An Old Christmas Tradition: Yule Logs

An Old Christmas Tradition: Yule Logs

Did you know … by Sandra Merville Hart The Vikings brought the practice of burning Yule Logs to England during the Dark Ages. Although it didn’t begin as a Christian tradition, it later took on a special meaning for Christians as part of a Christmas celebration for centuries. The family selects a huge log. Each family would cut down a tree early in the year to save for Christmas. They wanted a log large enough to burn for the twelve days of Christmas, which began on December 25th. The fireplaces were the main source of heat in those days and were large enough to hold the Yule Log. During the year, spices were often rubbed on the log so that the aroma would fill the home as it burned. As they applied the spices, it reminded them of the gifts of incense and...

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A Surprising Way to Celebrate Christmas and New Years in the Early 1800s

A Surprising Way to Celebrate Christmas and New Years in the Early 1800s

by Sandra Merville Hart A surprising way those living in the country celebrated Christmas and New Years in the early 1800s was with Shooting and Raffling Matches. A generous person bought gifts Someone in the community bought generous amounts of coffee, tea, and other goods and wrapped them in many small packages. These goods would then be raffled off at a specific price per chance. Shooting at a target took place during the day with a rifle. Raffles happened in the evening. Raffle winners found by coins in a hat To find raffle winners, copper cents were tossed into a hat, shaken up, and thrown on the table by a chance holder. The most number of heads in a certain number of throws decided the winner of the prize. Shooting New Year Shooting New Year was another...

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A Christmas Tradition: Christmas Trees

A Christmas Tradition: Christmas Trees

Did you know …?   A small fir tree, set on a table in a home in Latvia, a country in northern Europe, was called a Christmas tree in 1510. According to legend, Martin Luther (1483 – 1546) saw starlight peeking through the branches of fir trees on a cold December evening as he walked home through the woods. The first lighted Christmas tree After he went home, Martin wanted to capture the look of the starlight through the branches. He tied a candle holder onto a branch of the evergreen Christmas tree in his house. He liked how the flame of the candle looked and tied more candleholders onto the tree. It impressed his family and friends, who did the same to the trees in their homes. The meaning of the Christmas tree Martin saw meaning in the Christmas...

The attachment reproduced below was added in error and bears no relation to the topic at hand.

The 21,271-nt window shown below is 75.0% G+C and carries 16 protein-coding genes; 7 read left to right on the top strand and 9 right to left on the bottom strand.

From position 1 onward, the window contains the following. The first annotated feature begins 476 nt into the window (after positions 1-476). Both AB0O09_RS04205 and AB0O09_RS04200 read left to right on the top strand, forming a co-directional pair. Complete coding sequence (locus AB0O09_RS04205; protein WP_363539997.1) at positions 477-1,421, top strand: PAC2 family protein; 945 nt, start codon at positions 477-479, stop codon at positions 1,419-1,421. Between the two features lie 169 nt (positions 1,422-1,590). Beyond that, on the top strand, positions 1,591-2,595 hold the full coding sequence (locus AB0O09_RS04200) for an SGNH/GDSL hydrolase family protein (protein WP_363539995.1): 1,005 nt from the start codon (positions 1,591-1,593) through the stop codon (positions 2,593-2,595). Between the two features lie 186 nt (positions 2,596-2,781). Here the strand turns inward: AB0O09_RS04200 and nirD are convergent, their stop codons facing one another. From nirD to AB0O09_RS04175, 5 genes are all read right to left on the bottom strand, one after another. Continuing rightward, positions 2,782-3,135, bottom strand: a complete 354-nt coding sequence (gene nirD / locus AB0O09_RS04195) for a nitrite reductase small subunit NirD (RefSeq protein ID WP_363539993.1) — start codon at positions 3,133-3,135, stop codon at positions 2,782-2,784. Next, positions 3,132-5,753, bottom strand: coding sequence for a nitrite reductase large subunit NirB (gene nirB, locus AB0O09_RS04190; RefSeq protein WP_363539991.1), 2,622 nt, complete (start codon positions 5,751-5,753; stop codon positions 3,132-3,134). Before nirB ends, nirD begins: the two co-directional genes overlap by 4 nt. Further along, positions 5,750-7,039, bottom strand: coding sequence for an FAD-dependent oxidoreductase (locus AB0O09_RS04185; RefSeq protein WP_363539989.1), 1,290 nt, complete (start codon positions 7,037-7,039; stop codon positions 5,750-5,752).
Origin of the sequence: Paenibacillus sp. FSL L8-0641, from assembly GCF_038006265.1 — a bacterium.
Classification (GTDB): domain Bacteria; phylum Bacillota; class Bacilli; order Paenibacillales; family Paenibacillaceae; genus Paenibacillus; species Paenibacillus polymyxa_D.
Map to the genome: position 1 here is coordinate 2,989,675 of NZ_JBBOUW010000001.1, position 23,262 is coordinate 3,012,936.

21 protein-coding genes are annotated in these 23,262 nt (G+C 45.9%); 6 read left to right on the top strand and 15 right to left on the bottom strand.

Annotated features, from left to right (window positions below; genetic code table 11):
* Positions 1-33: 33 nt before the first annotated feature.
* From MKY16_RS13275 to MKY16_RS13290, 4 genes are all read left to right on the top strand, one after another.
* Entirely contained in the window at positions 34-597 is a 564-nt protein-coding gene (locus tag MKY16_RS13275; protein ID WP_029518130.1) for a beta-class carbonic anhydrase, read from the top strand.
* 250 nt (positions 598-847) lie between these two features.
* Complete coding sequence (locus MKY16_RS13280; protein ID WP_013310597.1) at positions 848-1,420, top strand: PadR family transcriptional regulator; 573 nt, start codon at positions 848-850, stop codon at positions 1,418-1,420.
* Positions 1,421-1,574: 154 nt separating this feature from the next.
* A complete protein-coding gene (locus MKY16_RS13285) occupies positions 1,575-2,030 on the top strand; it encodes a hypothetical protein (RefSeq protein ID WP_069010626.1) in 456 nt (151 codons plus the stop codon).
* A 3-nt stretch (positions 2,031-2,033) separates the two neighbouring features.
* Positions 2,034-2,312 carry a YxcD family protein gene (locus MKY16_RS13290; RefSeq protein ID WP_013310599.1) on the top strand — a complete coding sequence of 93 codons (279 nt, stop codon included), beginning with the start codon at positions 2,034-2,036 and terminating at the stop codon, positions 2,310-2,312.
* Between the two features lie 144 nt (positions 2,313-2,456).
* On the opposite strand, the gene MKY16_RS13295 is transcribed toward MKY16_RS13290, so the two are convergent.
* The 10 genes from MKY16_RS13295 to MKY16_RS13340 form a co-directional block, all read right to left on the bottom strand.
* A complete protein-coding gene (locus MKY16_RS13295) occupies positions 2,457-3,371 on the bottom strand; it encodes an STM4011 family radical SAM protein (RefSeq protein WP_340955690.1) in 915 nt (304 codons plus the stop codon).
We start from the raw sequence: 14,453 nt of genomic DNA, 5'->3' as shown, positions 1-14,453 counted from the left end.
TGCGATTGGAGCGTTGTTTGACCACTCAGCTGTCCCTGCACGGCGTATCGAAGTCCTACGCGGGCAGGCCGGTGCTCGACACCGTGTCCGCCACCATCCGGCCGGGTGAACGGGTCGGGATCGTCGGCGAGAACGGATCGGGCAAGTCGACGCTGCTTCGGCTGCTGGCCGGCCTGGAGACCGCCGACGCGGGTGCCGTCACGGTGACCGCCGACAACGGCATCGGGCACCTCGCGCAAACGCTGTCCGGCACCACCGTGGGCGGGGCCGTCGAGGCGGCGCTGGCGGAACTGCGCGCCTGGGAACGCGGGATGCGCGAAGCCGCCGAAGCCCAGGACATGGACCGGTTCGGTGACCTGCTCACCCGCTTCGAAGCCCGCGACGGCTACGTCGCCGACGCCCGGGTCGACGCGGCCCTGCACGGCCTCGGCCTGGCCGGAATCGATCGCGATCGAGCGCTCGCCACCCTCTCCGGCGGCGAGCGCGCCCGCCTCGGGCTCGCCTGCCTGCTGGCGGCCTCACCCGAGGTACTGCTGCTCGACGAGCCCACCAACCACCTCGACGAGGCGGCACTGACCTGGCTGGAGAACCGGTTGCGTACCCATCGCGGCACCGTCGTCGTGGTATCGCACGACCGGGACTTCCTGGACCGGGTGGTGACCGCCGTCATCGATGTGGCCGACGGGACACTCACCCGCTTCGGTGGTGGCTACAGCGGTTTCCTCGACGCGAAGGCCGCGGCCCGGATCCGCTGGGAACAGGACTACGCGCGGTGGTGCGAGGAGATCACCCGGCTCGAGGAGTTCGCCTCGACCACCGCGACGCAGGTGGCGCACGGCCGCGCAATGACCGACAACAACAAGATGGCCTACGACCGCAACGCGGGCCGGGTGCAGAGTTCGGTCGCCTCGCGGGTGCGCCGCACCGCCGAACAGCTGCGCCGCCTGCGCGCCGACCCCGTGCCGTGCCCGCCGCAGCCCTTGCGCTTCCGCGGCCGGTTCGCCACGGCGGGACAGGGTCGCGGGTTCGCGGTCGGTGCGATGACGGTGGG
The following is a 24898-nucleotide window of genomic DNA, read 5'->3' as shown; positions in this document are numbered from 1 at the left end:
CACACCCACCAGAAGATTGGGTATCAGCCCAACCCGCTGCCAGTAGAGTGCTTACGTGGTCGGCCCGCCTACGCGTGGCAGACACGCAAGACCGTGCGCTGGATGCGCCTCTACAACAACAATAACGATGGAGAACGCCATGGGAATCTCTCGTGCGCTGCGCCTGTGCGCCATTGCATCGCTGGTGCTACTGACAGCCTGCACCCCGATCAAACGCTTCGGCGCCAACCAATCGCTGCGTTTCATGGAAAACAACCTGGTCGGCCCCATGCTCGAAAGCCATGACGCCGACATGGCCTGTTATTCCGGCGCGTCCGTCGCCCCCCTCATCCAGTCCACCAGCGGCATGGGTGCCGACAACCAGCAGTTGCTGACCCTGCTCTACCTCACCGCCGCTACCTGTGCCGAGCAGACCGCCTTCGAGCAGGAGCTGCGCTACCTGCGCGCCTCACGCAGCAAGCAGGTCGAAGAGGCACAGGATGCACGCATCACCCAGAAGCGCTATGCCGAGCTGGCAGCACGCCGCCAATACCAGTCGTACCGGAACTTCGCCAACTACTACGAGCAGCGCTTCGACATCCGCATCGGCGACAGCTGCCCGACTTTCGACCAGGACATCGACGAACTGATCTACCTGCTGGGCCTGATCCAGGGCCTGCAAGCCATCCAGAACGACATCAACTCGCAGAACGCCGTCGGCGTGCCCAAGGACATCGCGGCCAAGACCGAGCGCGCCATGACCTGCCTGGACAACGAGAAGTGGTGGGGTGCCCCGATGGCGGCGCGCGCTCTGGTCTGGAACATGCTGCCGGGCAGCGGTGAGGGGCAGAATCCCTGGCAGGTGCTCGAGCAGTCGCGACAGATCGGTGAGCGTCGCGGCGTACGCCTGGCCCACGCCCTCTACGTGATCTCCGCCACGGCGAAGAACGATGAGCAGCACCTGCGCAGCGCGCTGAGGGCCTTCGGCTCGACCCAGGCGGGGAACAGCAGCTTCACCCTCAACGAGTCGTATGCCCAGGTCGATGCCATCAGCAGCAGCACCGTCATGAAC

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A Christmas Tradition: Nativity Scenes

A Christmas Tradition: Nativity Scenes

Did you know …? Nativity scenes show Joseph, Mary, and the shepherds gathered around baby Jesus as He lies in a manger. This wonderful Christmas tradition we love began almost 800 years ago. In the country of Italy, in 1223, St. Francis of Assisi built a nativity scene outside his church. Children inside the first nativity scene The children at the church stared at the manger scene in wonder. They went inside to take a closer look. They sang songs and thought about the gift of God’s Son, Jesus. Nativity scenes grow more popular These nativity scenes became more popular. Outdoor nativity plays were acted out in parks. In some cities in Europe, the plays would take place on the streets. The Christmas plays were performed in schools and theaters. Nativity...

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A Christmas Tradition: Candy Canes

A Christmas Tradition: Candy Canes

Did you know … According to church history, a choirmaster came up with a sweet idea in 1670, to keep the children in the choir from fidgeting during the church services. He went to see the candy maker, who had some white stick candy. He asked the candy maker to bend the sticks to look like a shepherd’s staff, which he did. The candy canes had a special meaning. The choirmaster gave the children the candy, explaining that the pure white color represented that Jesus never sinned. The shape of the candy reminded the children that shepherds visited the baby Jesus. Candy canes decorated the Christmas trees. A hundred years later, white candy canes decorated family Christmas trees in Germany. The hook on the candy cane made them easy to hang. Children ate the...

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Tuskegee Airmen: Amazing American Heroes

The following article was submitted by Jordan Bryson, who interviewed Joseph Gomer, a Tuskegee Airman, as part of a history project. Who were the Tuskegee Airmen? The Tuskegee Airmen, an Army Air Corps program, trained blacks to fly and maintain combat planes during World War II. It included pilots, navigators, maintenance, instructors, and all the people who kept the planes in the air. A 1925 War College Study said that blacks could not fly or maintain complicated machinery like a military airplane. In the 1940s, black men came to Tuskegee Institute in Alabama to prove the 1925 study wrong. They were very good, which opened the door for the military to be integrated (units open to everyone, regardless of race or religion). The black press spread the word about...

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